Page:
Saturday, May 10, 2008

Buy a good rocking chair.........

The last two weeks have been a whirlwind of emotion and yesterday's blog implied, I've spent a great deal of time reflecting back on our life so far.....yesterday I went through old photographs (and realized its time to invest in some photo albums) and this evening I took a bit of time to go through some of my old journals again.....this didn't start out as a journal entry; it was actually a reply to friend who wanted advise on motherhood.........


Buy a good rocking chair - you'll need it and grow to love it and miss it later! September 2006

1. Buy a rocking chair and make it part of your routine- all three of my children remember being rocked by mom and dad, either before bedtime or when they were sick. There is nothing more precious to a parent than those memories of rocking and cuddling their infant and toddler. Soon enough, you’ll find that your cuddly child will be resisting being rocked.

2. Buy a good lullaby CD or DVD about 20 minutes long...we used Disney's Lullaby’s during our nightly rocking. Our routine with all three (DD now age 22, DS 1 now aged 20; and DS 2 now aged 10) was dinner, playtime, bath time, rocking/lullaby time, a quiet read of a good children’s book, tuck in, and prayer. All three had good bedtime habits throughout childhood. DH and I switched off almost nightly on the various parts of the routine which meant that if I was out, they wouldn't be upset that Daddy was putting them to bed instead of mommy.


3. Don't change your routine too much when you bring baby home....he got used to that routine in the womb. If you pay attention during pregnancy, you can anticipate your child's periods of wakefulness and restfulness ….. It won't change too much after birth. With DD (eldest child) I had no idea and tiptoed through the days and nights, which she got turned around almost immediately; with DS 1, I was just beginning to realize this truth and he fit in almost without any disruption and by DS 2, (3rd child) I had learned it by heart; he just "fit" our life from the day he came home.


4. Keep a baby book and don't stop when they are older - their cute little phrases and words for special items WILL fade from your "teemers" for fingers and "gampee" for that special blanket..."school makes me sickable"..."is it Sunday?" "No, its Tuesday. Why?" asked their Nana. "Cuz that's a Sunday driver up there!".....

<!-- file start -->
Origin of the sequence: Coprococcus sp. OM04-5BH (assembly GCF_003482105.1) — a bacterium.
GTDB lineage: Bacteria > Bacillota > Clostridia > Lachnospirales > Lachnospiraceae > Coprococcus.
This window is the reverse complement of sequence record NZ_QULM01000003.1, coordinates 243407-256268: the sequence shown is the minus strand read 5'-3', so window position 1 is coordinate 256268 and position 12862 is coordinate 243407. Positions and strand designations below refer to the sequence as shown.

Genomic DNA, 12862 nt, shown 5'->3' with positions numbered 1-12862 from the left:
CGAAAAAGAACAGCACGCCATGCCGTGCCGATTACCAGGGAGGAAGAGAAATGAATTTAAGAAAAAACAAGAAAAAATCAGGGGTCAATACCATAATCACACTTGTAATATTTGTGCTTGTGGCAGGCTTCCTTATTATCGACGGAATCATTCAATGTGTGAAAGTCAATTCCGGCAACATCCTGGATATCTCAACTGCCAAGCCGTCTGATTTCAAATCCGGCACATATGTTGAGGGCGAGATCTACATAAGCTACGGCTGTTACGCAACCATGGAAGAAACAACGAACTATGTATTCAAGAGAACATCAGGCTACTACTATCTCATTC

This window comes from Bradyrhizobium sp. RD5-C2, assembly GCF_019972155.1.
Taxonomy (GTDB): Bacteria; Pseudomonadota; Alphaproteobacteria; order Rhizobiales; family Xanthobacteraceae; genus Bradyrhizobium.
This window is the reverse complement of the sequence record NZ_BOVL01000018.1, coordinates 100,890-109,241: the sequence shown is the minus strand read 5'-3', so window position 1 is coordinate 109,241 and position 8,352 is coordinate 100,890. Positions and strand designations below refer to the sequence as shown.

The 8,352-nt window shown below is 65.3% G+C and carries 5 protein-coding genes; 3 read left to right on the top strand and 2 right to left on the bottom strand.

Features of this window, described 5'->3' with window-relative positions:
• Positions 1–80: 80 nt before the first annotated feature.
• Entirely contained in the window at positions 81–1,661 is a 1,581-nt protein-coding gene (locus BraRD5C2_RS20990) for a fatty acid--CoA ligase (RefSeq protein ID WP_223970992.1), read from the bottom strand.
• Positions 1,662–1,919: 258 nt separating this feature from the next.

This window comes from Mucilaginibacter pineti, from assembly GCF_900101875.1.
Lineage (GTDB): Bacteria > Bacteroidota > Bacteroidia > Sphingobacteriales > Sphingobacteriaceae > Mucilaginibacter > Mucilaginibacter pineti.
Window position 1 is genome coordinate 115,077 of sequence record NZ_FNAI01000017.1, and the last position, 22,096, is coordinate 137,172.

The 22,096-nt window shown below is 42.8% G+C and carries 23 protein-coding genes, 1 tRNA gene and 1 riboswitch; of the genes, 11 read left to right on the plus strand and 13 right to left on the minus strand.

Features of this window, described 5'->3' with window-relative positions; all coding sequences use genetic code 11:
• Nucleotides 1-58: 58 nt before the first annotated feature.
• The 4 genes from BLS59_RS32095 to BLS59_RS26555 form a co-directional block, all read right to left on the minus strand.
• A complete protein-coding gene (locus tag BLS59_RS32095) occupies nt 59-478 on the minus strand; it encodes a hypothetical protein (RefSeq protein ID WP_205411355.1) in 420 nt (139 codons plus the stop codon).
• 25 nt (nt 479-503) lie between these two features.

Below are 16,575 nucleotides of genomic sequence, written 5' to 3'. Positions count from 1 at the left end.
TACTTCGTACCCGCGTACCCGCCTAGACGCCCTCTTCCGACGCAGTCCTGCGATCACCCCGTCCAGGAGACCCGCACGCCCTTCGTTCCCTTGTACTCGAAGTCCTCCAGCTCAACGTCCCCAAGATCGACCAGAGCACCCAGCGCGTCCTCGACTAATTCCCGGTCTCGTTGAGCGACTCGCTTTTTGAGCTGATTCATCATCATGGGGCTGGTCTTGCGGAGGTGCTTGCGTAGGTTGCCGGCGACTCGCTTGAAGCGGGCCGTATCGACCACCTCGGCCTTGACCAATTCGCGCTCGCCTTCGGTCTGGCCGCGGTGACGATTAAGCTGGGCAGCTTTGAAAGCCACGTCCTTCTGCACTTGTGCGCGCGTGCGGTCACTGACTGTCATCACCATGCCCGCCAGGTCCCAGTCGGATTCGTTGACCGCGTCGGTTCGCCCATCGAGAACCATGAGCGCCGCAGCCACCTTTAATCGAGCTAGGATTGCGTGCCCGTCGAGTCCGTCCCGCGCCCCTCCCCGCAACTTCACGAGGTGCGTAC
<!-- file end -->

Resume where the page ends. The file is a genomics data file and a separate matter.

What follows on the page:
5. Look deep into your young child’s eyes when they are telling you some fabulous tale...remember that when they are teenagers, you'll be trying to look into those same eyes, now sometimes avoiding yours, and that it will not be as easy to get them to tell you their fantastic tale!

6. Watch your child while you dream your dreams for their future for them...if you do, you'll be more prepared for what their future actually brings. If you do, you'll recognize the child that "was" in the adult that is "becoming" and you'll roll with the truth of that "becoming" more easily.


Part two of number 6 - Help your child find THEIR passion and provide them the means to live it...with some children it is easy and with others more difficult - our oldest was a "jack of all trades", it all came easy to her, but she is only realizing her passion at age 22 (working with troubled children). DS 1 was very easy...he was and is a musician… is his passion and it helped him overcome ADD and go off his meds. DS #3...we're still looking!

When they leave home, IF they leave to live their passion, you have joy through the sorrow...if they are still looking, it is harder to let them fly out of the your best to help them...but don't "steer" them.

7. Have a special family phrase - it helps them through their day ....ours was "Remember who you are and where you came hard and learn lots"...the kids still comment on that it made them stop and think sometimes before they made a choice and how at other times, they simply didn't care!

8. When they are young, include activities that allow you to participate actively not just passively...with our older children we did soccer (and were the coaches) and did choir and musicals (and were the teachers/directors) ... with our youngest, we are doing Cub Scouts...Even though we are Den Leaders, we get to be hands on and right in the mix with our own child much more than in soccer and choir...if I had to do it over again, I would have done Scouts with the older two!

9. Understand that you do your best to raise them right, to mold them and train them and show them how not to make the same mistakes you did....but when they fly out from the nest, they'll most likely make those same mistakes anyway....hug them and assure them that you'll always love them and that you are always proud of them for who they are...if you've done your job, those choices ARE NOT a reflection on your is a reflection of who they are as an individual.

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